I see the signs everywhere just like you do. There is Kindermusik. Then there are swimming classes, ballet classes, and language classes. You can get overcome with the number of classes out there for your baby.
We have made the decision not to attend these classes. We will send our son to swimming lessons when he is a little older, and we may offer him dance classes. My husband cannot wait until mini-soccer comes calling. I am tired just thinking about it.
In the meantime, we have decided to educate our son on our own. We have some advantages. I played several instruments for 12 years, and although I no longer play professionally, I can still strike up a tune that will interest my son. We purchased castanets, triangles, and other toys for him so that he can learn to make music. We play classical tunes in the mornings and silly children's songs in the car. Our son will learn more about music through our little informal lessons that in a course with other little tykes.
We also are teaching our son Spanish. Language skills are invaluable, and children who are bilingual before the age of five have a higher IQ. It is important to us to give him these skills. I speak French, and my husband speaks a little Spanish. We decided that Spanish was more practical, and we are learning the language and all about the customs to teach Jayden. He does not need a class; he has his everyday life where we will celebrate Spanish holidays and learning uno, dos, tres, along with one, two three.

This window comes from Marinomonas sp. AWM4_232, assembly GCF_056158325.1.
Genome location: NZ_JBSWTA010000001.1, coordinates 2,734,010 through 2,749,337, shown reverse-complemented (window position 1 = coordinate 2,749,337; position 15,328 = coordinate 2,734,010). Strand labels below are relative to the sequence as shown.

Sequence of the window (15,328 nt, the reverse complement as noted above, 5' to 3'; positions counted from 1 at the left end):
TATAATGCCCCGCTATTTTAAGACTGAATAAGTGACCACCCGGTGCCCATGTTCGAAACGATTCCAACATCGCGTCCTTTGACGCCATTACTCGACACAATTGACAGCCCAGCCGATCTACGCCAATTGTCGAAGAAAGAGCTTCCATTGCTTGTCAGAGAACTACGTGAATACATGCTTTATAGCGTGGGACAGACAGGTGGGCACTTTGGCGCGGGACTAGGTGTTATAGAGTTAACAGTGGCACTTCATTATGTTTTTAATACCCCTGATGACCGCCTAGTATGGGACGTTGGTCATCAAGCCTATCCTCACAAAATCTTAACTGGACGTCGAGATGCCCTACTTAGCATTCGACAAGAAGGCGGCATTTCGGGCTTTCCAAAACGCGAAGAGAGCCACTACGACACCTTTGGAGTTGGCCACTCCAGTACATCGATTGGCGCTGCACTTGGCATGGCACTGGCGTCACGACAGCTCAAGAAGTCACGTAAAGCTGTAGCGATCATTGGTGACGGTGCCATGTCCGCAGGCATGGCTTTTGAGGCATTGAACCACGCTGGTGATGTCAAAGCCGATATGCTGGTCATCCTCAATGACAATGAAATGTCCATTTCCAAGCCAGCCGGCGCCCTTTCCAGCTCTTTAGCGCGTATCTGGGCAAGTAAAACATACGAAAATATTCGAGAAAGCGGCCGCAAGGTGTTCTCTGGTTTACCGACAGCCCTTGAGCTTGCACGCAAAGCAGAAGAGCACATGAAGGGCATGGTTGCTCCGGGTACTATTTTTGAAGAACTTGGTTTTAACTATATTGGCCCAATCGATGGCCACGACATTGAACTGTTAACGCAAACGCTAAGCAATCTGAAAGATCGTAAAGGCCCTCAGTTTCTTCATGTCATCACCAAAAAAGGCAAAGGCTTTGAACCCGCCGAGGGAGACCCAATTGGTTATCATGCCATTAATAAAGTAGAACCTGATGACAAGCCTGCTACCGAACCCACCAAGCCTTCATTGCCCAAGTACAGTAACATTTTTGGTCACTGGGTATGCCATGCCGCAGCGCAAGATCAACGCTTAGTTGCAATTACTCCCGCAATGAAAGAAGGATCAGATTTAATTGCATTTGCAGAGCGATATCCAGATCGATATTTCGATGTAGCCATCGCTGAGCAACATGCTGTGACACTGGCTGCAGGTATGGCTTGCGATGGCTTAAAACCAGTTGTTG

Other parts of life, too, we can teach Jayden through informal (or even some formal) learning at home. Our baby does not need a structured environment for every moment of his day. While story time at the library will be fun when he is old enough to go, we will not need extra reading classes or craft classes.
We have decided in this time when parenting is about over-scheduling even your baby that we will stand up for Jayden's babyhood. We will let him learn for himself by pulling pots out of the cabinets and banging on them. We will let him learn for himself by playing with leaves in the park. We will let him learn by himself by sitting with a crayon and coloring book without someone hovering over him and holding his hand.
In short, we will let him be a baby. While we do believe in fostering Jayden's intelligence, we also believe that being a baby is about exploring and forming an identity, not about running to classes. I hope that in the next few years, parents will see that they can sit back and enjoy their babies. These little ones need to be permitted to find themselves and experience their inner creativity on their own. That does not mean that we should eschew all lessons, but perhaps we should wait until the baby gets old enough to express an interest.
By Brandi Rhoades